There are two major stories this week. First, the agreement within OPEC to cut production in concert with some non-OPEC countries, notably Russia sent the oil price soaring, but it has so far failed to break resistance at $54. Second, 50% of the 2 GW England-France inter-connector was severed by a dragged anchor during storm Angus. Continue reading

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Blackout: the sequel

Reactor 1 (600 MW) of the Torness nuclear power station in Scotland tripped at 09:00 on 22nd November whilst reactor 2 was on half load for refuelling. Since then Scotland has been dependent on electricity imports from England for every hour of every day peaking at 2552 MW at 20:00 on 23 Nov as the mercury plunged towards -5˚C. At that point, Scotland was dependent on England for half of its electricity. In the past, Scotland was always 100% reliant on home-grown power. Continue reading

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The Aramco IPO and the Black Art of Estimating Oil Reserves

Saudi Arabia has announced that 5% of state owned Aramco is to be put up for sale perhaps as early as 2018. As part of the process, the country’s oil reserves will be subject to audit by western consultants, presumably to OECD standards. Given that Saudi Arabia has not adjusted oil reserves for production since 1980 there is a widely held view that the official figure of 267 billion barrels is a gross overstatement of reality. The audit will be interesting to say the least, especially since Iraq, Iran, Kuwait and UAE are all guilty of the same malpractice. Deducting the 156 billion barrels produced since 1936 leaves 110 billion bbls remaining. Only time will tell where reality lies. Continue reading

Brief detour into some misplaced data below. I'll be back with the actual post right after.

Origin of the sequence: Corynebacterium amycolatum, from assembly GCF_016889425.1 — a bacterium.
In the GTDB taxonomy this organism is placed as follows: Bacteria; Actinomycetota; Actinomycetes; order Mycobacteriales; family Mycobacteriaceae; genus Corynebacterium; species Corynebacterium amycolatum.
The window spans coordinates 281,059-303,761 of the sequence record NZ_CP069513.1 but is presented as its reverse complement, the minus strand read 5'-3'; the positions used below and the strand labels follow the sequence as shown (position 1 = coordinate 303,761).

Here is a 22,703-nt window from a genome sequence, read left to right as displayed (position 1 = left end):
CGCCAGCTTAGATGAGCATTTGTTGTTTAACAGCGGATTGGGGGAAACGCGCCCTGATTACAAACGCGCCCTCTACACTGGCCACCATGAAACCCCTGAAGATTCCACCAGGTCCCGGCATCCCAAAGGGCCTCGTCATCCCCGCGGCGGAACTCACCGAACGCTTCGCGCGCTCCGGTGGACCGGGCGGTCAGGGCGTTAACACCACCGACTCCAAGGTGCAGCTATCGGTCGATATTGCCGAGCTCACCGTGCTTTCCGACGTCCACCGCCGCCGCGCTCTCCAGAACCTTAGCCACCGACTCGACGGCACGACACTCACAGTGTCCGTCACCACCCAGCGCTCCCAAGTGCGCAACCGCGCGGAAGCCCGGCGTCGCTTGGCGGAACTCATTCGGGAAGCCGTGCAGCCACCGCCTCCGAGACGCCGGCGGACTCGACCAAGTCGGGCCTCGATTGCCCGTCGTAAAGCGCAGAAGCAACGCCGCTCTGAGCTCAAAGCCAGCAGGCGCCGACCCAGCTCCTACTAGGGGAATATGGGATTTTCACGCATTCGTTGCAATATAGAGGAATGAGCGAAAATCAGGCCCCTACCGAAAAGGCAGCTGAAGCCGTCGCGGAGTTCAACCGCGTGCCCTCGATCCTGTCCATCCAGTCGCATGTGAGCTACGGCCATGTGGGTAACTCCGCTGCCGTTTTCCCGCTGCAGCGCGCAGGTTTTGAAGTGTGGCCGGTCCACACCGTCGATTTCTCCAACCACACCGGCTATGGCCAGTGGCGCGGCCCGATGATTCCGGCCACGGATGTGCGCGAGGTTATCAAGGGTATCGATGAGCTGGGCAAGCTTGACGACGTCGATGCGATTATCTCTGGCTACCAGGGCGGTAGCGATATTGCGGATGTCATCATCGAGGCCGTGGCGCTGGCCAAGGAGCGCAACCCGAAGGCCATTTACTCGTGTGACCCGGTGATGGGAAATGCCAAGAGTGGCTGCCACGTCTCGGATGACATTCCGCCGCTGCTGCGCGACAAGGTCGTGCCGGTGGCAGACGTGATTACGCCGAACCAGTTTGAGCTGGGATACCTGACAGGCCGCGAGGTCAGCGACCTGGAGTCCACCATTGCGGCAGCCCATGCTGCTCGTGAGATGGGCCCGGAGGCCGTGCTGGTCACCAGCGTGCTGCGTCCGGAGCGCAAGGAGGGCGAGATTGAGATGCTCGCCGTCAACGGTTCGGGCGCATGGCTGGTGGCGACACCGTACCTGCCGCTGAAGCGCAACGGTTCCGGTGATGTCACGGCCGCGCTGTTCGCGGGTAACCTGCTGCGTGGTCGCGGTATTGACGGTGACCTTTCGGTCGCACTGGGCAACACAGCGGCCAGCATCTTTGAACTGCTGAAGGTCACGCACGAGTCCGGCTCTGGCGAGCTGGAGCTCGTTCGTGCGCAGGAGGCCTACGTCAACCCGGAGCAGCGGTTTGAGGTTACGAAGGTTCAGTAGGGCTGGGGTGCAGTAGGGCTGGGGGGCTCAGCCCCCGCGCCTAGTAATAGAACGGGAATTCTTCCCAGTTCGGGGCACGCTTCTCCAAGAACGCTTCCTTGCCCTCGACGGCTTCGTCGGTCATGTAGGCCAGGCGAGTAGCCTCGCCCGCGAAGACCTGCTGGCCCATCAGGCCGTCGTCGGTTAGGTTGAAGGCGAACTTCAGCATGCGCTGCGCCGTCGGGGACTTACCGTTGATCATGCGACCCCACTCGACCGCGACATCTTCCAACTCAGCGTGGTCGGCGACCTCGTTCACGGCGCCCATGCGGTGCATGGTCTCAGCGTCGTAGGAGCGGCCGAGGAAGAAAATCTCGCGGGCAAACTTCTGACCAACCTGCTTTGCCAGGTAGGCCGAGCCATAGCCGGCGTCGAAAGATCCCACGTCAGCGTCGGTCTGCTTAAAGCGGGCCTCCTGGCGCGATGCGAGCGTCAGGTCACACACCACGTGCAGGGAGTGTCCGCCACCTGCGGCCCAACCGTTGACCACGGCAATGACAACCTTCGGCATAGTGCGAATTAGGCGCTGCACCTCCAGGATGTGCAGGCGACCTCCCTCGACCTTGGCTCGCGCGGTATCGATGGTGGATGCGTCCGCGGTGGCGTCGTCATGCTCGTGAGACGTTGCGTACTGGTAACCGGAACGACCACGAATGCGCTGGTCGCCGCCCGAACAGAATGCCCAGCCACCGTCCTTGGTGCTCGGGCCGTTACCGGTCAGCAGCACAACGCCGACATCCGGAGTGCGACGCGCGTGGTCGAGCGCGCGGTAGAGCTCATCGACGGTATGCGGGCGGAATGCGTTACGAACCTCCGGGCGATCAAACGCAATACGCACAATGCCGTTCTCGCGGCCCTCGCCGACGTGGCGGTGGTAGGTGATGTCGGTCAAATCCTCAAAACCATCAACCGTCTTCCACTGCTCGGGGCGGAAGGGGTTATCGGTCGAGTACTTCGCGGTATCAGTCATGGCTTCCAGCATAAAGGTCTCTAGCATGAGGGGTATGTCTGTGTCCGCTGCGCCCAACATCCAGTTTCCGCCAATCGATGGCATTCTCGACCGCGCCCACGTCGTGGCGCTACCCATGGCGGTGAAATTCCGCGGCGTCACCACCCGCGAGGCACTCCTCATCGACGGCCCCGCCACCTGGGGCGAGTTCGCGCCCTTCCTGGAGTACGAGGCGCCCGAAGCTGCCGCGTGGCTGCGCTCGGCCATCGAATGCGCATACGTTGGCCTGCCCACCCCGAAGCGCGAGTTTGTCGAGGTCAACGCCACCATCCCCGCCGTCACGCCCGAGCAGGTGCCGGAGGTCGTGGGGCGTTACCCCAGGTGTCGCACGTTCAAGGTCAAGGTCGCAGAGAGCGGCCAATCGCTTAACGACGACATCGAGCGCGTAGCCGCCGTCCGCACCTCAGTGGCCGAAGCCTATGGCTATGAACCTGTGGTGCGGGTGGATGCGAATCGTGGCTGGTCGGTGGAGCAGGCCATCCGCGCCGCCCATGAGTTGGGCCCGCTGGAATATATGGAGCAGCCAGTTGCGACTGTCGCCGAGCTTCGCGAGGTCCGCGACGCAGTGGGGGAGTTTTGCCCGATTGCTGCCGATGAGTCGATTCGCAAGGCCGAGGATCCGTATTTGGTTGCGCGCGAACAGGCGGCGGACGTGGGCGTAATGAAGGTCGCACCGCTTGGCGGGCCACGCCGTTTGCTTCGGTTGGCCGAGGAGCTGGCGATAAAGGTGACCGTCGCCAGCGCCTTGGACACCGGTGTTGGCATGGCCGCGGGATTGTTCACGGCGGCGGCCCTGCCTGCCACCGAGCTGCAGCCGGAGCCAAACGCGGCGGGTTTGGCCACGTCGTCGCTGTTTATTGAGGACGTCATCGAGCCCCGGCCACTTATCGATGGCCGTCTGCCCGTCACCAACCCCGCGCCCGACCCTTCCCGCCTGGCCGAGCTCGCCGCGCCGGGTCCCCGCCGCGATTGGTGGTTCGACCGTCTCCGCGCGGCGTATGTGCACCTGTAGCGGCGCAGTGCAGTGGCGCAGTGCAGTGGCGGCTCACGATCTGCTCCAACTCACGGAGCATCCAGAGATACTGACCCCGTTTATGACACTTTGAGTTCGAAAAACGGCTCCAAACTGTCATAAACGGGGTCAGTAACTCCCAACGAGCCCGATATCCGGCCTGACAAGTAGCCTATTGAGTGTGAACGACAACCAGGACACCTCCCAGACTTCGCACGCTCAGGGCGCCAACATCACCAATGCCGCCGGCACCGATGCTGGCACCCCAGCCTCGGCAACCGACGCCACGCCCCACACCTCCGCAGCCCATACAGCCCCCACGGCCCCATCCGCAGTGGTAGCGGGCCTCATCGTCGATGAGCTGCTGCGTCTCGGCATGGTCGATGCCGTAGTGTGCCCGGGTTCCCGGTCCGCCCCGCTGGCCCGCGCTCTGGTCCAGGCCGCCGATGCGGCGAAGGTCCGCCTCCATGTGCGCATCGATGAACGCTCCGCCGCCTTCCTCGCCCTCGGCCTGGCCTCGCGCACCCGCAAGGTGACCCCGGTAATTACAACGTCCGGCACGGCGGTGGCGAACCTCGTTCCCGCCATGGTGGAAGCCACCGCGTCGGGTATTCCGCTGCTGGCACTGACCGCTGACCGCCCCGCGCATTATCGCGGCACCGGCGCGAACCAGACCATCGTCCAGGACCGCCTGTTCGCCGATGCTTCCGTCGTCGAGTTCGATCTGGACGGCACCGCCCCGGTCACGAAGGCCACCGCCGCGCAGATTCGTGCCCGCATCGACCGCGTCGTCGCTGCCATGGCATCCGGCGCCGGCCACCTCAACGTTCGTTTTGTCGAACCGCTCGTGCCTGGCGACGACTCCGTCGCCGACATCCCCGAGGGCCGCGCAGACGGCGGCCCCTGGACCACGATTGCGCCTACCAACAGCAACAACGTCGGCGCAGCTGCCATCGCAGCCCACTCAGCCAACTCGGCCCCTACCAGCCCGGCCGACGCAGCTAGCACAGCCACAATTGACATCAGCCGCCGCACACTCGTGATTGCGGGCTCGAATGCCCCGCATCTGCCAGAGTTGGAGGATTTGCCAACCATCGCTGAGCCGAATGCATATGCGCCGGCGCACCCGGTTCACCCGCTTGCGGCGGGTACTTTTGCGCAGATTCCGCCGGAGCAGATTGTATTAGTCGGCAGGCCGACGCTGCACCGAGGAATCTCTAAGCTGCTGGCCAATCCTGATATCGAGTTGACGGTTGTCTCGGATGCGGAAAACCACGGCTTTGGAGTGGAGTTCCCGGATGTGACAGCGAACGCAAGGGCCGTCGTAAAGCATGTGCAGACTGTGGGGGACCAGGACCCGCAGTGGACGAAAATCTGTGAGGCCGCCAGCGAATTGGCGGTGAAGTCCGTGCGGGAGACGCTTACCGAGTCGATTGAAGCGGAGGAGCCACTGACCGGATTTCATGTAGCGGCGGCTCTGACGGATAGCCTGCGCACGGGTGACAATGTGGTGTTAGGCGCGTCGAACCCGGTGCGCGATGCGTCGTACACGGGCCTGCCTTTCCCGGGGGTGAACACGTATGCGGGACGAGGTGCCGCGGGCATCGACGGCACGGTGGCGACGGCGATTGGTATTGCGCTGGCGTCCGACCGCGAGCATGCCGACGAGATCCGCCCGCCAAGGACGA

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Playing the Trump Card: a Tale of Golf, Wind Turbines and Political Expediency

To say that US President elect Donald Trump is a controversial character would be an understatement. Not so widely known, he is also 50% Scottish, his mother Mary Anne Macleod being born in Stornaway on the Island of Lewis on May … Continue reading

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Blackout

Last week I gave a talk at The Scottish Oil Club in Edinburgh that was well received. The slide deck can be down loaded here. Since then we have been on high blackout alert since the UK weather has turned cold, wet and snowy with little wind at times. And there are 20 nuclear power stations closed in France creating an import shortage. This post summarises my talk using 14 out of 36 slides. Continue reading

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Oil Production Vital Statistics October 2016

The post-November 2015 production decline was accentuated by the Fort McMurray wild fire in Canada in May 2016. But overprinting all this is Iran coming back to full production with a YOY rise of 760,000 bpd combined with large rises in Saudi and Russian production.